When I worked at The New York Times, tour groups would sometimes be escorted through the newswoorm, and the members would stand there watching reporters and editors work. We simply sat at our computers or talked on the phone — and I never understood why anyone would want to take a tour of the NYT (this was after the presses were moved out of W. 43rd St.). I felt the same way when I worked in television: basically, there’s not much to watch. What we do goes on mostly in our heads.
I was reminded of this when I read about the Building: Inside Studio Gang Architects exhibition that opened this week at the Art Institute of Chicago. Jeanne Gang, founder of the firm, MacArthur “genious,” and designer of the beautiful, undulating Aqua Tower, an 82-story highrise in Chicago (among other things), is the subject of the show, along with her team. But most of what they do goes on inside their heads, too — doesn’t it?
Maybe a lot less than at a newspaper. The Chicago exhibition — self-described as “innovative” in the press release — is not a survey or retrospective. It promises to show the practice “in an engaging workshop-like environment that reveals the practice’s creative processes as they seek to answer pressing contemporary issues through architecture” and consists of two interrelated parts:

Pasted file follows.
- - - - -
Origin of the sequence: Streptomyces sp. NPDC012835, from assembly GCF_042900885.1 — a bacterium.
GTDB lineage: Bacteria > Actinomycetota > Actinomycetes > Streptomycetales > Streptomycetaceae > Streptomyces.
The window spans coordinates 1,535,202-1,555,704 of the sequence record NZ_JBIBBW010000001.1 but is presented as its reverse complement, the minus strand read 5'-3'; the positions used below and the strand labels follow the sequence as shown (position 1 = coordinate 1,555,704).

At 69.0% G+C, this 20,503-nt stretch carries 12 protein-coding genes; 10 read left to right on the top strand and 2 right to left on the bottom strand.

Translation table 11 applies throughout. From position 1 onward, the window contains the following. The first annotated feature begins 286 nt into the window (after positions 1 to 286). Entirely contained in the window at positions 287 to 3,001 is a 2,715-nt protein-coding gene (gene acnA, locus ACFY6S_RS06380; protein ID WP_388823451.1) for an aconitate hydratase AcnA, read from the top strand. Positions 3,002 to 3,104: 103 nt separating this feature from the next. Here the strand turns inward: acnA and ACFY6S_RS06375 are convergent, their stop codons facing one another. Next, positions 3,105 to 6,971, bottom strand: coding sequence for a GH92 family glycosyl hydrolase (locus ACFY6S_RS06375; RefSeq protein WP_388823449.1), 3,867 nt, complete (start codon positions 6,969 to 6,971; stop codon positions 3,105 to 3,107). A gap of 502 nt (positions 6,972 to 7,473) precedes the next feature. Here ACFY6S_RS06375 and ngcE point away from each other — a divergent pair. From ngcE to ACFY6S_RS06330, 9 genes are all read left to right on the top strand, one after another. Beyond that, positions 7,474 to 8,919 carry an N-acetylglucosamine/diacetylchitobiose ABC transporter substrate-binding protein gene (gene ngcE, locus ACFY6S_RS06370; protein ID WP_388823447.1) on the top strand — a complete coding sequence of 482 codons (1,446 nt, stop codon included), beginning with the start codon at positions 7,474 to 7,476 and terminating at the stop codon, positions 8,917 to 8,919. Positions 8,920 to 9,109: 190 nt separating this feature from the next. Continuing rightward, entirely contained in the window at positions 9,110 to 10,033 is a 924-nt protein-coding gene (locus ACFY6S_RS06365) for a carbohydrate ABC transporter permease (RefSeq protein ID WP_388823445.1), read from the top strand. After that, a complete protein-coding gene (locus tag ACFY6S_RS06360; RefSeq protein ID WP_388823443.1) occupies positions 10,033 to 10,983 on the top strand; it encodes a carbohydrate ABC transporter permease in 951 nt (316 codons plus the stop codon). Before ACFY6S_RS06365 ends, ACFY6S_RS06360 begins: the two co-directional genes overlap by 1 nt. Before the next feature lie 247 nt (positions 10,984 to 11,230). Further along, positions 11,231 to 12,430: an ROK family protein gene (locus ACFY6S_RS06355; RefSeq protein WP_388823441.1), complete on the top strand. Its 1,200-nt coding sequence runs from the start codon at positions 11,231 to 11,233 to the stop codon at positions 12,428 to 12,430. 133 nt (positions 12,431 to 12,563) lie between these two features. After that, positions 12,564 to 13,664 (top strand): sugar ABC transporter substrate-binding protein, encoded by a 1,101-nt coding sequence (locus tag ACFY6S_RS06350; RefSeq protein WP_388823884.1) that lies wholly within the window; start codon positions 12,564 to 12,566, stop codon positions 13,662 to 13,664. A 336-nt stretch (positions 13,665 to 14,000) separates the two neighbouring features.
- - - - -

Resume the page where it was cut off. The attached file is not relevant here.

The first functions as a gallery with projects illustrated through a range of materials from sketchbooks and models to photographs, plans, and other drawings. This space will also feature a special series of installations, also designed by SGA, dedicated to the studio’s material research and formal explorations.
The second section of the exhibition replicates a workshop, complete with a large worktable, pin-up boards, full-scale mock-ups, and material samples. This space is a key component of the presentation and will serve as the location for two Archi-Salons–public programs that will further connect and place the work in the exhibition within the larger field of architectural discourse.
They are scheduled for Oct. 6 and Nov. 7 — details at that link above.
First admission: I haven’t seen the exhibition. But architecture exhibits tend to attract good crowds, and this one sounds to me like on worth paying attention to. I haven’t yet found reviews, but here’s one local article that gives an on-the-ground report.